Sunday April 18th, 2010
Dan Boyle did not deserve this.
Boyle didn’t deserve to be the focus of one of those witty ad satires (History will be made) up on YouTube, the ones that are posted there with such amazing speed.
Boyle didn’t deserve to go into the pantheon of monumental sporting mess-ups, alongside Steve Smith, Jim (Wrong Way) Marshall, Ralph Branca, Fred (Bonehead) Merkel, Steve Rogers, on and on. Nobody deserves the fate of being, ultimately, the goat of the big game.
There is no doubt about what Boyle did. Just 51 seconds into overtime, Boyle, attempting to rim the puck around the back boards, instead ripped a high, hard backhand shot past his own goalie, Evgeny Nabokov, and just like that, a dominant 51-shot performance by the San Jose Sharks ended in a 1-0 loss, putting them down 2-1 in their Western Conference playoff series against the Colorado Avalanche.
Avalanche forward Ryan O’Reilly may have got his stick on the puck just as Boyle struck it, deflecting it netward. Game reports suggested that may have happened. But Boyle fired the puck, that was clear.
Instantly, you could see the anguish that moment was causing Boyle, who swung his stick in helpless frustration before skating to the players’ bench and slouching off to the locker room with his stunned teammates.
On the TV, you could see players asking each other what had happened. How had that one gone in, and so forth.
CBC announcers Mark Lee and Kevin Weekes initially spoke of the game winner as a freak goal by O’Reilly, who was credited with the score.
It was only minutes later, after they saw the replay that Mark Lee saw that it was an own goal, on a no-doubt-about-it shot by Boyle. If you blinked, in other words, you didn’t see it. But it will be available forever on YouTube for those who missed it.
You have to feel for Boyle, a nice guy and a splendid player who won a Stanley Cup with Tampa Bay in 2004, helped Canada win gold at the 2010 Olympics and has been a spark plug these past two seasons in San Jose.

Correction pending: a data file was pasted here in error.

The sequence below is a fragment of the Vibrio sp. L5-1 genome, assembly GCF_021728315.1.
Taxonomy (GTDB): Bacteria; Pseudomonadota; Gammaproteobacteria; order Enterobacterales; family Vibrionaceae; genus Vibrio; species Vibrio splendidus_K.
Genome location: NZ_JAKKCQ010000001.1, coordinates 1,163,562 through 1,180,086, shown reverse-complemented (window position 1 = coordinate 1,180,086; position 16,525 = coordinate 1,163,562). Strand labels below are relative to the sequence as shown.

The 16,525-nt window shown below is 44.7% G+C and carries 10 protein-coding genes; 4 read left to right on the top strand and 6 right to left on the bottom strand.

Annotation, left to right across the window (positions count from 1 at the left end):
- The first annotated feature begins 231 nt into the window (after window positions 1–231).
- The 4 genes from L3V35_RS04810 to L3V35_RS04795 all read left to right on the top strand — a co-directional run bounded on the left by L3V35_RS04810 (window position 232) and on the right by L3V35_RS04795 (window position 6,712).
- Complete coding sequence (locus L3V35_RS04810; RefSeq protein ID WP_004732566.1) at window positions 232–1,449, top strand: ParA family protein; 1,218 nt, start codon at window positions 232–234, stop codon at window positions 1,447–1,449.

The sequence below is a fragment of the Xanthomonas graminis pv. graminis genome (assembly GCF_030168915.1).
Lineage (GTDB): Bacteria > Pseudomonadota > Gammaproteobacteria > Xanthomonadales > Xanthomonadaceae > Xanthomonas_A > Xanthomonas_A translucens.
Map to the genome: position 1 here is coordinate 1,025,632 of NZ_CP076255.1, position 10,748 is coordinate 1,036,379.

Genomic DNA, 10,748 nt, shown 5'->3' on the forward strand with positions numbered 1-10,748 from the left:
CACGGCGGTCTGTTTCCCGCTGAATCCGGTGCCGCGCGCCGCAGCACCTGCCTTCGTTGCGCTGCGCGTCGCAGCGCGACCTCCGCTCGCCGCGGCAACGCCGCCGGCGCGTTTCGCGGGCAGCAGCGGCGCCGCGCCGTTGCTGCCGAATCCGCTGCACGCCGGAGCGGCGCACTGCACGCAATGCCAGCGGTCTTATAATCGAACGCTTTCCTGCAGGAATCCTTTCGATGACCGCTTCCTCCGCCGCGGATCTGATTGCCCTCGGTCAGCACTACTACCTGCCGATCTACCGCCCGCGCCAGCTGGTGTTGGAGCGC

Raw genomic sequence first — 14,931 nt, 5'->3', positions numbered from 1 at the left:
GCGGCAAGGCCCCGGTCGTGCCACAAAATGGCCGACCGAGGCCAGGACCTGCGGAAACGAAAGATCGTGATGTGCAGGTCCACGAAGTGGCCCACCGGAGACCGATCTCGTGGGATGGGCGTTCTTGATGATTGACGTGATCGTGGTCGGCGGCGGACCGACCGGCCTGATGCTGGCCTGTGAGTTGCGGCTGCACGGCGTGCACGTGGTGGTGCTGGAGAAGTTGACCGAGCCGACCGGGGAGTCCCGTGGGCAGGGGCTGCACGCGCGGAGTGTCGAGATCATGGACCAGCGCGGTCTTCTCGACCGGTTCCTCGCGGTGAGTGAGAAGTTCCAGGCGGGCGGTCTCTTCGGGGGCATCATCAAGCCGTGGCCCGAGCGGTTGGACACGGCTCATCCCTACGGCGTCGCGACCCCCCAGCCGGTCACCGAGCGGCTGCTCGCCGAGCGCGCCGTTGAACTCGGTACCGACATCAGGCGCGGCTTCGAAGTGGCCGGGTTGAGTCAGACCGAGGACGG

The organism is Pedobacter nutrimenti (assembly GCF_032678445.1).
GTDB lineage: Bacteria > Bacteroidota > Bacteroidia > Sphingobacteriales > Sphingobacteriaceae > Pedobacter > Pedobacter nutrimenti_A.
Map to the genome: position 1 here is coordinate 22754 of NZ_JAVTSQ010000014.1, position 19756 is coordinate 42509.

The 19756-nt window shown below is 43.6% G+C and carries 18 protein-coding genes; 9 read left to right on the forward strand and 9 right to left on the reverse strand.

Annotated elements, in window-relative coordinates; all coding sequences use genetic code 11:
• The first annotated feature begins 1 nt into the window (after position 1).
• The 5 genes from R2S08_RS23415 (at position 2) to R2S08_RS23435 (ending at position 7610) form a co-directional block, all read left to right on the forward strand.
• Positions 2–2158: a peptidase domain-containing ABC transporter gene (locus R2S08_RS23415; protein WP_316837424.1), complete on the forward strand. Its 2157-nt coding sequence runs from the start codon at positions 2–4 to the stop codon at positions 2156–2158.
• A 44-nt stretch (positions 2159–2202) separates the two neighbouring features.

Now this. A play that lives forever for all the wrong reasons.
You have to feel for the player, just as people felt for Smith after he accidentally banked a shot into his own goal off netminder Grant Fuhr back in ’86.
Few feelings in sport can be worse than the agonizing solitude that comes with being the guy whose miscue costs his team a key match.
The star of the game, without question, was goalie Craig Anderson, who was off-the-charts brilliant in making those 51 saves in a game played for lengthy, pressure-packed stretched in the Colorado defensive zone.
Boyle was a big part of those offensive surges, but no one will remember that.
It will be all about the own goal. For a long time, possibly the rest of his life, especially if the Sharks cannot find a way to win this first-round series. If they do lose, that own goal will be added to the pile of misery of this underachieving franchise. Which sure isn’t fair to Boyle, who has injected plenty of intensity and gumption into that club.
Sport can be terribly cruel.
Dan Boyle was born on July 12th, 1976 according to http://en.wikipedia.org/wiki/Dan_Boyle_(ice_hockey)
7 + 12 +2+0+0+9 = 30 = his personal year (from July 12th, 2009 to July 11th, 2010)
30 year + 4 (April) = 34 = his personal month (from April 12th, 2010 to May 11th, 2010)
34 month + 18 (18th of the month on Sunday April 18th, 2010) = 52 = his personal day = Criticism. Sarcasm. Satire. Snarky. Snide. Sharp tongue. Smart mouth. Wisecrack. Scathing. Caustic. Skewer. Lampoon.